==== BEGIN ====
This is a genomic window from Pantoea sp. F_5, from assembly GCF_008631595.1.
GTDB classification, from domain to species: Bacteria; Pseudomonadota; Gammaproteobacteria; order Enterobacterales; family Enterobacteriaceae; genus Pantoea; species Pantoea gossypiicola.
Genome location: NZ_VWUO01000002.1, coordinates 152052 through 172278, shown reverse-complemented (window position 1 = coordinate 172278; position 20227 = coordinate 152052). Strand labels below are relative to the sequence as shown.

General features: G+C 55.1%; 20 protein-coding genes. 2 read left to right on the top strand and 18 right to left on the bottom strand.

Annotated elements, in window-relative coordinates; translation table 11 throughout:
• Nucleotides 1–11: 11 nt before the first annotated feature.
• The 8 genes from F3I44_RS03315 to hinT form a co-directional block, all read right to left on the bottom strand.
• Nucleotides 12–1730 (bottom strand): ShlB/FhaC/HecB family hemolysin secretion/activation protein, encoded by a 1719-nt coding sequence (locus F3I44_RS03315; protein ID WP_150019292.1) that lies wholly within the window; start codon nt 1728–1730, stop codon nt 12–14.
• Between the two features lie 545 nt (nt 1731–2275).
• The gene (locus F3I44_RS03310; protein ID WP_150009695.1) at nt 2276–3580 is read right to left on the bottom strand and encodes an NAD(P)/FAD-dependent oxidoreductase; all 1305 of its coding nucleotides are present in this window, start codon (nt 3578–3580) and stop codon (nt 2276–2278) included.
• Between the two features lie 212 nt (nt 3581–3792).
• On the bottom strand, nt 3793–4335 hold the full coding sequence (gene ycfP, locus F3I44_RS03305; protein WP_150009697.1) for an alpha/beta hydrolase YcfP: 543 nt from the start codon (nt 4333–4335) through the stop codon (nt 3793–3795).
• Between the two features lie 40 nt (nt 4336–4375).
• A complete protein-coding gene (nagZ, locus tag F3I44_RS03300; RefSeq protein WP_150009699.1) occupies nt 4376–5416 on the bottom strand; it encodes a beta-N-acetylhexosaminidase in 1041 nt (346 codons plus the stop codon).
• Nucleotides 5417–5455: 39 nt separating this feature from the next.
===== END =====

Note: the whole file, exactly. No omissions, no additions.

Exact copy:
This is a genomic window from Pantoea sp. F_5, from assembly GCF_008631595.1.
GTDB classification, from domain to species: Bacteria; Pseudomonadota; Gammaproteobacteria; order Enterobacterales; family Enterobacteriaceae; genus Pantoea; species Pantoea gossypiicola.
Genome location: NZ_VWUO01000002.1, coordinates 152052 through 172278, shown reverse-complemented (window position 1 = coordinate 172278; position 20227 = coordinate 152052). Strand labels below are relative to the sequence as shown.

General features: G+C 55.1%; 20 protein-coding genes. 2 read left to right on the top strand and 18 right to left on the bottom strand.

Annotated elements, in window-relative coordinates; translation table 11 throughout:
• Nucleotides 1–11: 11 nt before the first annotated feature.
• The 8 genes from F3I44_RS03315 to hinT form a co-directional block, all read right to left on the bottom strand.
• Nucleotides 12–1730 (bottom strand): ShlB/FhaC/HecB family hemolysin secretion/activation protein, encoded by a 1719-nt coding sequence (locus F3I44_RS03315; protein ID WP_150019292.1) that lies wholly within the window; start codon nt 1728–1730, stop codon nt 12–14.
• Between the two features lie 545 nt (nt 1731–2275).
• The gene (locus F3I44_RS03310; protein ID WP_150009695.1) at nt 2276–3580 is read right to left on the bottom strand and encodes an NAD(P)/FAD-dependent oxidoreductase; all 1305 of its coding nucleotides are present in this window, start codon (nt 3578–3580) and stop codon (nt 2276–2278) included.
• Between the two features lie 212 nt (nt 3581–3792).
• On the bottom strand, nt 3793–4335 hold the full coding sequence (gene ycfP, locus F3I44_RS03305; protein WP_150009697.1) for an alpha/beta hydrolase YcfP: 543 nt from the start codon (nt 4333–4335) through the stop codon (nt 3793–3795).
• Between the two features lie 40 nt (nt 4336–4375).
• A complete protein-coding gene (nagZ, locus tag F3I44_RS03300; RefSeq protein WP_150009699.1) occupies nt 4376–5416 on the bottom strand; it encodes a beta-N-acetylhexosaminidase in 1041 nt (346 codons plus the stop codon).
• Nucleotides 5417–5455: 39 nt separating this feature from the next.